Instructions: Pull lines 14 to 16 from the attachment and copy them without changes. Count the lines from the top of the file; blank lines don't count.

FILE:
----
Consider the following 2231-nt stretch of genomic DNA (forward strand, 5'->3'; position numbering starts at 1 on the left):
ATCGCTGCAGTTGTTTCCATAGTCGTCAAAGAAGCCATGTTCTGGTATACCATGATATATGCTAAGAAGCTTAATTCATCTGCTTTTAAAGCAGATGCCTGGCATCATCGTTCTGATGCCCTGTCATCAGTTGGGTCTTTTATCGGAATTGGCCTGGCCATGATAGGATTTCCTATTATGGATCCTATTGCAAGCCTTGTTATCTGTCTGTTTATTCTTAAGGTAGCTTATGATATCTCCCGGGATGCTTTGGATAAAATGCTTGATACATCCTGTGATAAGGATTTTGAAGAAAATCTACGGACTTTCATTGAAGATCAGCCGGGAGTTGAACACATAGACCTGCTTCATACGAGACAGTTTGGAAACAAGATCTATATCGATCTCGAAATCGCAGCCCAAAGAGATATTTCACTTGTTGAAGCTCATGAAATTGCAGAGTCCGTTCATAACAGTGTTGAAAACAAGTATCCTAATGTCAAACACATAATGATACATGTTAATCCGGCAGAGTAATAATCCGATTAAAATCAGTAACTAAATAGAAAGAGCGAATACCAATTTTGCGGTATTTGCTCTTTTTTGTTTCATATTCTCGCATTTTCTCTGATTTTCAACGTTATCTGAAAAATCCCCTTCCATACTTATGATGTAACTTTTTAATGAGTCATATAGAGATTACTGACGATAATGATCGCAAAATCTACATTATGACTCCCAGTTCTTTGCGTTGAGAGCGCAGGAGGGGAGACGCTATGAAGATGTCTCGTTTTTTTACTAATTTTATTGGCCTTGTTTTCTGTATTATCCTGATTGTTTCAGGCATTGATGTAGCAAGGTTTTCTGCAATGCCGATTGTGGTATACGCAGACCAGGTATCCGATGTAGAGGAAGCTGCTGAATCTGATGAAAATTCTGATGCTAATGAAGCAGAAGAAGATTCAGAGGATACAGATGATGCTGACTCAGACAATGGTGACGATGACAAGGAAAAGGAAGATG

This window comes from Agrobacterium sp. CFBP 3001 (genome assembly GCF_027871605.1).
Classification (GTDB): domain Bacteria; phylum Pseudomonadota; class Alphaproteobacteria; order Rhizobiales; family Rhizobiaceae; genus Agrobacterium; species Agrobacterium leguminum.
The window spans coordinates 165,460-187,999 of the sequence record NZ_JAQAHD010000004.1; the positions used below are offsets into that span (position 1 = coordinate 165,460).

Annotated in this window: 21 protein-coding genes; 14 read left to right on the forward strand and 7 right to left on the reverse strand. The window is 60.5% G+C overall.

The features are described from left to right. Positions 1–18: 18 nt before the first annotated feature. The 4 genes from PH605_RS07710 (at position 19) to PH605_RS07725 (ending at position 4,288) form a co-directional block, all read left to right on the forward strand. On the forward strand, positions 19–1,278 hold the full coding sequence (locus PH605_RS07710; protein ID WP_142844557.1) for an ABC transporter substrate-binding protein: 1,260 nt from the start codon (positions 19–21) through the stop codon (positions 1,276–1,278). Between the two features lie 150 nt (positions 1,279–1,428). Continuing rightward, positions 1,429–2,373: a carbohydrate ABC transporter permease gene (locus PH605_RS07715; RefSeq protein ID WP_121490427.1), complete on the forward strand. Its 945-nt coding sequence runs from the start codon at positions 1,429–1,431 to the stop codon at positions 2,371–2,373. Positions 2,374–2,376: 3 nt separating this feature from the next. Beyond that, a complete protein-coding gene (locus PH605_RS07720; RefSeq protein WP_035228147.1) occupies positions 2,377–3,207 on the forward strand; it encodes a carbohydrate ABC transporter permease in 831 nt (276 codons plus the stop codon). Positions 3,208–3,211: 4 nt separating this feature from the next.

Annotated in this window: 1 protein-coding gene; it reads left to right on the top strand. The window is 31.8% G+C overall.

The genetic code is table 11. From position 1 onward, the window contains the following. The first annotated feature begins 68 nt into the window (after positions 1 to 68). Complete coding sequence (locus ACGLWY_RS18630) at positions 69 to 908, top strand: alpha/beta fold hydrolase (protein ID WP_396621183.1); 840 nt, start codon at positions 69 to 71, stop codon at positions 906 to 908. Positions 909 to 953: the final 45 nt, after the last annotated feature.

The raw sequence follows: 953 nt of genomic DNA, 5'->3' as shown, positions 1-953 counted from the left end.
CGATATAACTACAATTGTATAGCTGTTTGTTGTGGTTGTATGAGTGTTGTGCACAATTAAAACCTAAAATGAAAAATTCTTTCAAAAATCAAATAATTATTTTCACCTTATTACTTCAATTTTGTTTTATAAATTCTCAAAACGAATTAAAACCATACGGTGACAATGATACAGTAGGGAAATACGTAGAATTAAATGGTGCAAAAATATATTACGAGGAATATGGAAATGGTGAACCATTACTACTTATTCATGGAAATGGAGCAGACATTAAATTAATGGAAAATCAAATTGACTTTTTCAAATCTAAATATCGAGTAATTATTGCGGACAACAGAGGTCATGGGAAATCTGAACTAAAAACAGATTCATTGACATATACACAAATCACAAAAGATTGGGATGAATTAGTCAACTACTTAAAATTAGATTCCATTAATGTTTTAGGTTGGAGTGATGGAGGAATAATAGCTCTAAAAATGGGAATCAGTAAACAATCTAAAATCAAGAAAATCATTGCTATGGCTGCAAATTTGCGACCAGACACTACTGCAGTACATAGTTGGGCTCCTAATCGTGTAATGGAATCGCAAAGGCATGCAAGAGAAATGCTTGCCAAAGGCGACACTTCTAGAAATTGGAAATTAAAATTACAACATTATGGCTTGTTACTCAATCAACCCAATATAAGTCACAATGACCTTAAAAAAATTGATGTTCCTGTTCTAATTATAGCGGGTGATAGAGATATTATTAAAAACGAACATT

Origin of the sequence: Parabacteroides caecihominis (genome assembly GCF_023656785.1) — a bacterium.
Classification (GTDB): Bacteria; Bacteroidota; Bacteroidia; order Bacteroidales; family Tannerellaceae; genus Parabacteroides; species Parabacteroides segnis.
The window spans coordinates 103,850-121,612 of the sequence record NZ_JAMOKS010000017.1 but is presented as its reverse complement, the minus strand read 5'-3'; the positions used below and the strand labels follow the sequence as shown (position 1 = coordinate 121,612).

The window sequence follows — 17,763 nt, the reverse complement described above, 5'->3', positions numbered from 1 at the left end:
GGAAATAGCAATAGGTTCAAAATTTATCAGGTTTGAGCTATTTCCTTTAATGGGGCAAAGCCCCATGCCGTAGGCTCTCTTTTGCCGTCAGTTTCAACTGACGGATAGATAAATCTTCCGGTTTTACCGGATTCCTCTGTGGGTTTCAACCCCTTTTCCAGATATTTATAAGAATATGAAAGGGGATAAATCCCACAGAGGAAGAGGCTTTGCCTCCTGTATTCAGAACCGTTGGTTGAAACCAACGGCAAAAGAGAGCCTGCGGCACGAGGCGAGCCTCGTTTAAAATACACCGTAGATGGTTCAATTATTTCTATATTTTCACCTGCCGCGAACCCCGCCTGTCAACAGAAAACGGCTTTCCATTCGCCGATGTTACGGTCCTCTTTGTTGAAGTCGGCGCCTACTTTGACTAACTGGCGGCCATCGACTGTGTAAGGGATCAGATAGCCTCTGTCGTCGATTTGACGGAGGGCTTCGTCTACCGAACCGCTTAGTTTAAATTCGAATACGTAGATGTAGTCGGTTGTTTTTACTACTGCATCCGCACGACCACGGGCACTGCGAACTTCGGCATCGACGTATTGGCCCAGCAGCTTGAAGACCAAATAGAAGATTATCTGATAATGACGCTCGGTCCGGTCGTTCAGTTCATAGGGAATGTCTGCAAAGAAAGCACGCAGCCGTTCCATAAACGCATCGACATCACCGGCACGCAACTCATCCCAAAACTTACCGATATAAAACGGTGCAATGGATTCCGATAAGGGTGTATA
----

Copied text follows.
The window spans coordinates 103,850-121,612 of the sequence record NZ_JAMOKS010000017.1 but is presented as its reverse complement, the minus strand read 5'-3'; the positions used below and the strand labels follow the sequence as shown (position 1 = coordinate 121,612).

The window sequence follows — 17,763 nt, the reverse complement described above, 5'->3', positions numbered from 1 at the left end:
GGAAATAGCAATAGGTTCAAAATTTATCAGGTTTGAGCTATTTCCTTTAATGGGGCAAAGCCCCATGCCGTAGGCTCTCTTTTGCCGTCAGTTTCAACTGACGGATAGATAAATCTTCCGGTTTTACCGGATTCCTCTGTGGGTTTCAACCCCTTTTCCAGATATTTATAAGAATATGAAAGGGGATAAATCCCACAGAGGAAGAGGCTTTGCCTCCTGTATTCAGAACCGTTGGTTGAAACCAACGGCAAAAGAGAGCCTGCGGCACGAGGCGAGCCTCGTTTAAAATACACCGTAGATGGTTCAATTATTTCTATATTTTCACCTGCCGCGAACCCCGCCTGTCAACAGAAAACGGCTTTCCATTCGCCGATGTTACGGTCCTCTTTGTTGAAGTCGGCGCCTACTTTGACTAACTGGCGGCCATCGACTGTGTAAGGGATCAGATAGCCTCTGTCGTCGATTTGACGGAGGGCTTCGTCTACCGAACCGCTTAGTTTAAATTCGAATACGTAGATGTAGTCGGTTGTTTTTACTACTGCATCCGCACGACCACGGGCACTGCGAACTTCGGCATCGACGTATTGGCCCAGCAGCTTGAAGACCAAATAGAAGATTATCTGATAATGACGCTCGGTCCGGTCGTTCAGTTCATAGGGAATGTCTGCAAAGAAAGCACGCAGCCGTTCCATAAACGCATCGACATCACCGGCACGCAACTCATCCCAAAACTTACCGATATAAAACGGTGCAATGGATTCCGATAAGGGTGTATA